Crossing the Rubicon by R.C. Richter (published by CreateSpace Sept. 2012) is a young adult novel which rolls time travel into a journal to create an interesting approach to history. The book follows the paths of 7 travelers who go on a weekend caving expedition and end up getting sucked back over 250 years into the past with limited camping gear, a few smart phones (which are essentially useless to them) and their wits.
This book will appeal to the Twilight lovers out there, as it has many of the same types of characters (young, earnest teens, sweet love/romance, etc). The story is told through the eyes of the main character, Trinity, in a series of journal entries as the group moves from the foothills of the Canadian Rockies toward what they hope is civilization (the West Coast). Along their journey, they face many different cultures and need to deal with numerous heartbreaking trials. I think many readers will be able to put themselves into Trinity’s shoes while asking themselves deeper questions about how they might survive in a similar situation.
At times, I found it hard to emotionally connect with the characters. There is always a risk to reading something via journal entries, as you are always reading things that have happened in the past for the narrative voice. That tends to take away the suspense of the moment (at least the main character survives!), but I think many teen readers will be comforted by that. It bothered me how race was brought up, but hardly dealt with in any meaningful way. It also bugged the history teacher in me that the cultures that are met up with fail to be elaborated upon with depth. For example, the youths spend an entire winter with a tribe of native peoples in the Pacific Northwest, but there is no mention of potlatch or chilkat blankets, and virtually nothing about the cedar longhouses with their carved house posts. What a missed opportunity. Instead, the author focuses on the emotions of Trinity and her girlfriends with their budding romances.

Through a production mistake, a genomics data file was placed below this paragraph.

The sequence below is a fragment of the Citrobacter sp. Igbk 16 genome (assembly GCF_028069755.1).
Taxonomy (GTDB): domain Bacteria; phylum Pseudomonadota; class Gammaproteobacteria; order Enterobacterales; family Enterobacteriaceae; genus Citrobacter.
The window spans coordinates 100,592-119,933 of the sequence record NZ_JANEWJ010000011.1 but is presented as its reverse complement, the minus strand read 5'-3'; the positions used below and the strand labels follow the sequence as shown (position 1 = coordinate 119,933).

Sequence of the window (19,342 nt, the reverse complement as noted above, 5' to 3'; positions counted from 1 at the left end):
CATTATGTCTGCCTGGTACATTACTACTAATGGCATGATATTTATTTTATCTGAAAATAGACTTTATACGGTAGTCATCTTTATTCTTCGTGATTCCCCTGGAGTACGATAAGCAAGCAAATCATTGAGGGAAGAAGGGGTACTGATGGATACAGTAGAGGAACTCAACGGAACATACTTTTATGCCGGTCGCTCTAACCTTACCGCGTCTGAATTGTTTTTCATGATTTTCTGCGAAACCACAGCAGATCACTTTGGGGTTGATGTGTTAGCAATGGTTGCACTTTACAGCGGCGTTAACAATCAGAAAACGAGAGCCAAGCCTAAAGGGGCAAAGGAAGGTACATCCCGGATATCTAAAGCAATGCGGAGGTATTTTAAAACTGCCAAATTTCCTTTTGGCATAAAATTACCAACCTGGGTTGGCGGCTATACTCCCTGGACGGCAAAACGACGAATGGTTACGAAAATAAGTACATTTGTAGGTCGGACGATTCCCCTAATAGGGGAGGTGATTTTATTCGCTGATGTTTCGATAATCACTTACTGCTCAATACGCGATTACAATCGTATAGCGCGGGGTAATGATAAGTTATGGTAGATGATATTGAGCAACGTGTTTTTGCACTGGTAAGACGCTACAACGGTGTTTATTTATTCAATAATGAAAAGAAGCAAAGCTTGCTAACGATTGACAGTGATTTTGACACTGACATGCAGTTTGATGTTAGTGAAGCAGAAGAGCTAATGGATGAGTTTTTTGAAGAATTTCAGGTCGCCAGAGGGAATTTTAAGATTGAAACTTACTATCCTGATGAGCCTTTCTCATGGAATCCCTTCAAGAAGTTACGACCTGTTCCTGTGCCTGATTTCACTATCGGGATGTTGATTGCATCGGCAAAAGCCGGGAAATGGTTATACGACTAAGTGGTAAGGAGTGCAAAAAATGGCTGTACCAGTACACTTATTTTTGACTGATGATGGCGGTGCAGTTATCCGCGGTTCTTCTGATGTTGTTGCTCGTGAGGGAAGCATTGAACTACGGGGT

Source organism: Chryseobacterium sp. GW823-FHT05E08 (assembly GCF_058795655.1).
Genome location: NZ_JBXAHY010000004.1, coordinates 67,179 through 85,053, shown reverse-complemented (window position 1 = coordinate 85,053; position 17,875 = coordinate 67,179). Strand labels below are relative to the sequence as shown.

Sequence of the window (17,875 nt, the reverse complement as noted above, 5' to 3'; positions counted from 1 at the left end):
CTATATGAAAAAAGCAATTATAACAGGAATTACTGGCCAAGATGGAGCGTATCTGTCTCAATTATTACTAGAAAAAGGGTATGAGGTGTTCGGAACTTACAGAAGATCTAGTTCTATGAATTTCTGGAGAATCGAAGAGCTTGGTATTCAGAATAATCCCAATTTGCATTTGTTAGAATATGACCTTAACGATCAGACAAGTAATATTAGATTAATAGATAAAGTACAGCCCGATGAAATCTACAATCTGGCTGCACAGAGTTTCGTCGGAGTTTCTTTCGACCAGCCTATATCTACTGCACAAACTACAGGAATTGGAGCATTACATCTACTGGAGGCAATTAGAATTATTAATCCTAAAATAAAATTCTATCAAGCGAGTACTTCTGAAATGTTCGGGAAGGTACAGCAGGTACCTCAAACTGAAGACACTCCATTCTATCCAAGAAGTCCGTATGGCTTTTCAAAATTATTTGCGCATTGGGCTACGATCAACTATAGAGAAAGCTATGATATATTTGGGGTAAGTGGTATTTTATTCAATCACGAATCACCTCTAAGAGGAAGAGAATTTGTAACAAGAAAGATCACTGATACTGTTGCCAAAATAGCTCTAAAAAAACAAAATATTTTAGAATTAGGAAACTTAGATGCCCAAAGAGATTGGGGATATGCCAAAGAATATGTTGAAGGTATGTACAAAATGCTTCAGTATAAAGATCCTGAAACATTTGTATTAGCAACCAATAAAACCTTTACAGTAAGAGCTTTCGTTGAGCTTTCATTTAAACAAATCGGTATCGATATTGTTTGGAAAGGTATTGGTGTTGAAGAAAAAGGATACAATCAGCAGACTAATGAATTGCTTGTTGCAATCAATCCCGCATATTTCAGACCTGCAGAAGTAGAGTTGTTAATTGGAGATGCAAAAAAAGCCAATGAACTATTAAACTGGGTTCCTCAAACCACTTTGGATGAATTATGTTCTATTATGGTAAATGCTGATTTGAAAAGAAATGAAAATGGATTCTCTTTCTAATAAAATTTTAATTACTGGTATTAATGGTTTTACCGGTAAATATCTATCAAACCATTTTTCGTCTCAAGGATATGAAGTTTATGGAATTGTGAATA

This book will appeal to those girls who are reluctant readers. The romance and adventure will draw them in, while nice details like the aged paper feel to the printed pages and ample white space will enhance their reading experience. Any reader who loved books like Twilight or The Evernight series will enjoy this. The accurate historical representations of cultures along the Western coast of the continent are a nice bonus.